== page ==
“We are willing to jump in front of a running vehicle because we have nowhere to go, we don’t get respect anywhere, no one listens to us, neither the Indian embassy nor police and not even labour department,”
Gulf News found nearly 100 undocumented and absconded workers living in poverty near Muscat. The migrants are “living in inhumane conditions either at abandoned farm houses or near make-shift dumping areas.” sleeping on cardboard boxes and amongst refuse. One migrant Gulf News encountered appeared to exhibit characteristics of trauma, sitting alone and speaking very little.
One of the workers, K. Balanarsu, had not been paid a salary for over a year, while others had escaped similarly exploitative conditions. The absence of sufficient mechanisms to redress abuse, nonpayment, and other employment issues forced migrants to abscond and to bear such wretched conditions. Some of the workers had tried to lodge complaints with the Labour department but were refused aid. One migrant, Mohan Jangam, recalled “There was no respect for us when we approached the Labour department in Ruwi…” Another migrant recalled that a group had even turned themselves into a police station, hoping to be arrested and deported. But they were still turned away.
The sponsorship system’s deficiencies are also to blame for the plight of these workers. Several of the workers were cheated by recruitment agencies,who charged illegal and exorbitant fees for employment visas. One migrant also recounted that his employer witheld his passport, essential for repatriation, until he paid him a fee. Additionally, a few of the workers have overstayed their visas, but all have difficulty finding freelance jobs as Oman has intensified crackdowns on work that falls out of the confines of the sponsorship system.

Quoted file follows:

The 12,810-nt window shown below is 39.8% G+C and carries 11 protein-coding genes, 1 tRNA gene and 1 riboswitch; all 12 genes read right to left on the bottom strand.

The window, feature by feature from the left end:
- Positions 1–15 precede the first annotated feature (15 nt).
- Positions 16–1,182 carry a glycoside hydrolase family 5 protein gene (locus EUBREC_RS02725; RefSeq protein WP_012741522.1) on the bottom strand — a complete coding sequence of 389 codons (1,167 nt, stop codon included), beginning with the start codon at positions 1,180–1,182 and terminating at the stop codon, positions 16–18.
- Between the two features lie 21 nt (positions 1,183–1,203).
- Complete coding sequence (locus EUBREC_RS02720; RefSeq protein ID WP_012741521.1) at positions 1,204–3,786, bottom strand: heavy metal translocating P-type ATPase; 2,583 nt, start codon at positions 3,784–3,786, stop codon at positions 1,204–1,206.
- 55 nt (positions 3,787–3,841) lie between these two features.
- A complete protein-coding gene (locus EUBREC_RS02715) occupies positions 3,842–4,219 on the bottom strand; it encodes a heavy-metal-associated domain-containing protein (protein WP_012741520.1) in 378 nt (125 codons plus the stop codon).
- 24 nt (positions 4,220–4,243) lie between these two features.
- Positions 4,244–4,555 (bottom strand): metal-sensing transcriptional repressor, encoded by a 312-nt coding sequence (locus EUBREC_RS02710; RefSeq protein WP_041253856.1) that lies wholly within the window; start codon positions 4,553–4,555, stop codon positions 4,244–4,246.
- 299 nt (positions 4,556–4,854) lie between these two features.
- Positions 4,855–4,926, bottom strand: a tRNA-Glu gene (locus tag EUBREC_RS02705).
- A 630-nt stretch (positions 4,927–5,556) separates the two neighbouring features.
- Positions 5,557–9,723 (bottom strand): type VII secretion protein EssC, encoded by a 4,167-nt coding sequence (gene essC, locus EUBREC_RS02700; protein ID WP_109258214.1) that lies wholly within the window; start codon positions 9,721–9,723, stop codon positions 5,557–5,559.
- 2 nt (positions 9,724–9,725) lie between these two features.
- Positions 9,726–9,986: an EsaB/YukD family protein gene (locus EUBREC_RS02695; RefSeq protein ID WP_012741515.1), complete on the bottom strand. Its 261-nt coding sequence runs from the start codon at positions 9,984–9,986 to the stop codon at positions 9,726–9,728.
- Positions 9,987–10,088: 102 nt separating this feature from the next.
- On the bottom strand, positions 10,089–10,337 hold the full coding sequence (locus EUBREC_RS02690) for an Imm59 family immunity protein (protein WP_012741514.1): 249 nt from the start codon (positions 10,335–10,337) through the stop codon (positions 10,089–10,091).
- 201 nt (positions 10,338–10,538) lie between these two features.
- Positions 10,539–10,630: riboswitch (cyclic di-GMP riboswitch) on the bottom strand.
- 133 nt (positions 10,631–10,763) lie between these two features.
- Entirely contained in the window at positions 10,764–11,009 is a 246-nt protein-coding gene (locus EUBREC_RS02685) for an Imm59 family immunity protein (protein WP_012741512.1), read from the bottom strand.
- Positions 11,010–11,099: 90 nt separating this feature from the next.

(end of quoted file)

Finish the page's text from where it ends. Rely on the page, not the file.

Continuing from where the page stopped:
The majority of these workers want to be repatriated but have been abandoned by Oman and their respective nations (in this case, most have migrated from India); Jangam had applied for Oman’s 2010 amnesty, but has still not been awarded the means to leave. The Indian embassy insisted that Balanarsu pay Dh23,850 in order to faciliate his repatriation – fees he and many migrant workers could not afford. The same issue has also arisen during the UAE’s own Amnesty period: though the UAE waived its own costs as a component of the amnesty, migrants were forced to pay inflated fees for the Indian embassy to process their applications. An Indian rights group launched a complaint on behalf of migrant workers who have not received adequate support to obtain repatriation.
The insufferable conditions these migrants are facing are effects of both the sponsorship system and under-regulation of the migrant worker sector. Neither Oman nor India are willing to take responsibility for these workers, who are forced to suffer indefinitely unless they take immediate action.